Nathaniel Herz, Alaska's Energy Desk - Anchorage
Alaska’s coastal residents have long warned of dire effects if lawmakers sharply reduce ferry budgets. Now, absent an adjustment to the ferry schedule by Gov. Mike Dunleavy’s administration, those warnings could become reality.
The effort to remove the dam on the lower Eklutna River couldn’t succeed on its own because upstream, utilities divert the river into a hydroelectric power plant. Officials say it will take years before they decide whether to add more water that could help restore salmon.
Katharine Hayhoe, a PhD climate scientist and evangelical Christian known for her ability to engage skeptical audiences, is coming to Alaska next week for a series of public appearances.
Democratic presidential candidates spent seven hours talking climate change. Alaska wasn’t discussed.
In the first-ever prime-time presidential climate change forum, Democratics spent seven hours on the issue. But there was no substantive discussion of Alaska, even though the state is one of the most affected by global warming.
After leaving Trump administration, Balash will work for oil company that’s developing an Alaska project
Joe Balash, the high-level Alaskan appointee at the U.S. Department of the Interior who pushed to open the Arctic National Wildlife Refuge to oil leasing, is taking a job with an oil company seeking to develop a major project in Alaska.
The wildfire damaged transmission lines that carry power from a major hydroelectric dam near Homer, officials said. And it could be months before the lines are fixed.
Wildfires and warming could transform Alaska’s forests, making leafy trees dominant over evergreens, study says
If wildfire frequency and temperature rise in Alaska like the paper’s authors expect, broadleaf trees like birch and aspen could become dominant, taking over from evergreens like spruce, which are better adapted to cold weather and scarce nutrients.
If you don't work for an oil company, you might be wondering: Why should I care? And why does this matter? We asked and answered some of the big questions.
Alaska GOP Gov. Mike Dunleavy opposes new taxes. But in a poll he quietly commissioned earlier this year, a narrow majority of respondents supported them.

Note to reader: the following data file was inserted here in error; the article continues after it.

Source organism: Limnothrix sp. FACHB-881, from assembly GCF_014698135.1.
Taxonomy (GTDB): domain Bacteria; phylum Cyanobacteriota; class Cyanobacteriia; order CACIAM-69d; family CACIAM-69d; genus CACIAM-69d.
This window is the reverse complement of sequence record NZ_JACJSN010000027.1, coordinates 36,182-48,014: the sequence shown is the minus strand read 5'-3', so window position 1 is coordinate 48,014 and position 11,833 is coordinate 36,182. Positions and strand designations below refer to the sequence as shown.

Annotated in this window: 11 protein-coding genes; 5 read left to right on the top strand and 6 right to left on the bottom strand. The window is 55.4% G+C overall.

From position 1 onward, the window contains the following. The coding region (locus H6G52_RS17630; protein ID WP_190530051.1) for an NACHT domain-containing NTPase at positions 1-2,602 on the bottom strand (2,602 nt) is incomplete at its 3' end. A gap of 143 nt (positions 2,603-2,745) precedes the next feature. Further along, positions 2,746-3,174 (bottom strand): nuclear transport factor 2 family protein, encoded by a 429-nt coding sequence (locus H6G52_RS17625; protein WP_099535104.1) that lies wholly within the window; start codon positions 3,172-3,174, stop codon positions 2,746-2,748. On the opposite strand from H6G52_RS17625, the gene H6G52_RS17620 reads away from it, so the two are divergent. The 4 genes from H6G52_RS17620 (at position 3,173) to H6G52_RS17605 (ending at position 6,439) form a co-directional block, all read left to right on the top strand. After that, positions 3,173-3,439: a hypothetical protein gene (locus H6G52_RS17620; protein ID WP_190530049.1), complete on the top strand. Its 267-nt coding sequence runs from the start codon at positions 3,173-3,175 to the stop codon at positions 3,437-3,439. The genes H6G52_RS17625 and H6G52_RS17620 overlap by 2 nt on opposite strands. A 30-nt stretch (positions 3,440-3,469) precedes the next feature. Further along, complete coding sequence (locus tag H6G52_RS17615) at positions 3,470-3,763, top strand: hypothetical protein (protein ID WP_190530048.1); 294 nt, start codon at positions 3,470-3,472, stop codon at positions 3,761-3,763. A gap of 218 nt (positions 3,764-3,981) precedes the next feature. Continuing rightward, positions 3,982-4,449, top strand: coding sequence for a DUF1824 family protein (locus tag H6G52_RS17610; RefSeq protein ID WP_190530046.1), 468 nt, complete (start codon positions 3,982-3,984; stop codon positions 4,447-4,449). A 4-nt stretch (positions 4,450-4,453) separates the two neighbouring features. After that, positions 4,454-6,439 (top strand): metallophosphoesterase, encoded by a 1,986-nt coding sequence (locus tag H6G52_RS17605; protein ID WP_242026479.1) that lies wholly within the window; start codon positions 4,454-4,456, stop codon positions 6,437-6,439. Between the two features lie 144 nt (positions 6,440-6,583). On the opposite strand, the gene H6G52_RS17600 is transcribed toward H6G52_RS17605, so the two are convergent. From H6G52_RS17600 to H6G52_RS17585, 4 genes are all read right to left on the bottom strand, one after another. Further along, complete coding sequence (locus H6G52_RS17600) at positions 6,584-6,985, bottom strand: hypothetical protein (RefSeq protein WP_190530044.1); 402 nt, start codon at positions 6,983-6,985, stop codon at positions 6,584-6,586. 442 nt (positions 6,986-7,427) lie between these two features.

There are more insects in the forest than other years, but experts say climate is the biggest factor for fires.
As the the McKinley wildfire continues to burn in the Matanuska-Susitna Borough. leaving charred destruction in its wake, emergency crews work to protect area homes and property.
It’s still too early to know if petroleum even exists in the refuge in commercially-viable quantities. But if it’s found, Kaktovik’s residents are simultaneously positioned to be among the biggest beneficiaries, and to experience some of the biggest disruptions.
On his second day on the job at the U.S. Department of Interior, Joe Balash says he was personally tasked with carrying out Congress’ instructions to hold an oil lease sale in the Arctic National Wildlife Refuge. "I am confident that we are able to move forward here and not devastate the Porcupine caribou herd. I am absolutely convinced of that,” Balash says.
As polar bears encroach on this Alaska village, feds charge whaling captain with illegally shooting one
As Arctic sea ice melts, polar bears are spending more time near the Alaska North Slope village of Kaktovik. Now, federal prosecutors have charging a whaling captain there with killing one in violation of the Marine Mammal Protection Act.
Al Gross, an orthopedic surgeon from Petersburg, announced Tuesday that he's running as an independent against incumbent Republican U.S. Sen. Dan Sullivan.
Many of the Alaska Native residents of Kaktovik, the one small village inside the refuge, see oil development as an opportunity -- though some remain deeply skeptical.
Could Arctic warming be behind gray whale deaths in Alaska, and elsewhere? Here’s why scientists are asking.
Scientists aren't calling climate change or declining sea ice the smoking gun yet. But they’ve seen enough other events that have come along with Arctic warming, like sea bird die-offs, that they’re asking questions.
Officials at Denali National Park and Preserve are studying whether the existing path of the park’s 92-mile road can be spared from a creeping landslide, in what scientists say could be a preview of Denali’s future as its permafrost thaws.
The National Oceanic and Atmospheric Administration announced Friday that the 70 dead whales seen this year it constitutes an "unusual mortality event."
As sea ice melts, fish are showing up farther north off Alaska. A federal fishing trip will investigate if they’re sticking around.
Two summers ago, federal scientists discovered something shocking: The Northern Bering Sea was teeming with cod and pollock. Those two commercially valuable species had never been found in such large huge numbers that far north.